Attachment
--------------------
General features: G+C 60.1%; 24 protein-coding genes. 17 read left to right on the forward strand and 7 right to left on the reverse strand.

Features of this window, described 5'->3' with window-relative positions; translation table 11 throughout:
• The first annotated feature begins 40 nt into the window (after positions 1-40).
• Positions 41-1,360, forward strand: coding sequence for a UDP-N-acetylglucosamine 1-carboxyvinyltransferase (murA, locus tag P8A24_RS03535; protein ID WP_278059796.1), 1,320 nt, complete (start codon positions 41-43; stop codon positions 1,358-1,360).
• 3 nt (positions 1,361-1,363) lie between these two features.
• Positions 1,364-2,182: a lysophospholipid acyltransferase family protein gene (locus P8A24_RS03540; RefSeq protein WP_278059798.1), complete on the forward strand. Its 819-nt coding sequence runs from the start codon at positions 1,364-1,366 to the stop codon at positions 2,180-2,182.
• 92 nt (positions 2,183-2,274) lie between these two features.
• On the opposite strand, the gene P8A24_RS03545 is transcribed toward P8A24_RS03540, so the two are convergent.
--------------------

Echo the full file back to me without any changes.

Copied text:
General features: G+C 60.1%; 24 protein-coding genes. 17 read left to right on the forward strand and 7 right to left on the reverse strand.

Features of this window, described 5'->3' with window-relative positions; translation table 11 throughout:
• The first annotated feature begins 40 nt into the window (after positions 1-40).
• Positions 41-1,360, forward strand: coding sequence for a UDP-N-acetylglucosamine 1-carboxyvinyltransferase (murA, locus tag P8A24_RS03535; protein ID WP_278059796.1), 1,320 nt, complete (start codon positions 41-43; stop codon positions 1,358-1,360).
• 3 nt (positions 1,361-1,363) lie between these two features.
• Positions 1,364-2,182: a lysophospholipid acyltransferase family protein gene (locus P8A24_RS03540; RefSeq protein WP_278059798.1), complete on the forward strand. Its 819-nt coding sequence runs from the start codon at positions 1,364-1,366 to the stop codon at positions 2,180-2,182.
• 92 nt (positions 2,183-2,274) lie between these two features.
• On the opposite strand, the gene P8A24_RS03545 is transcribed toward P8A24_RS03540, so the two are convergent.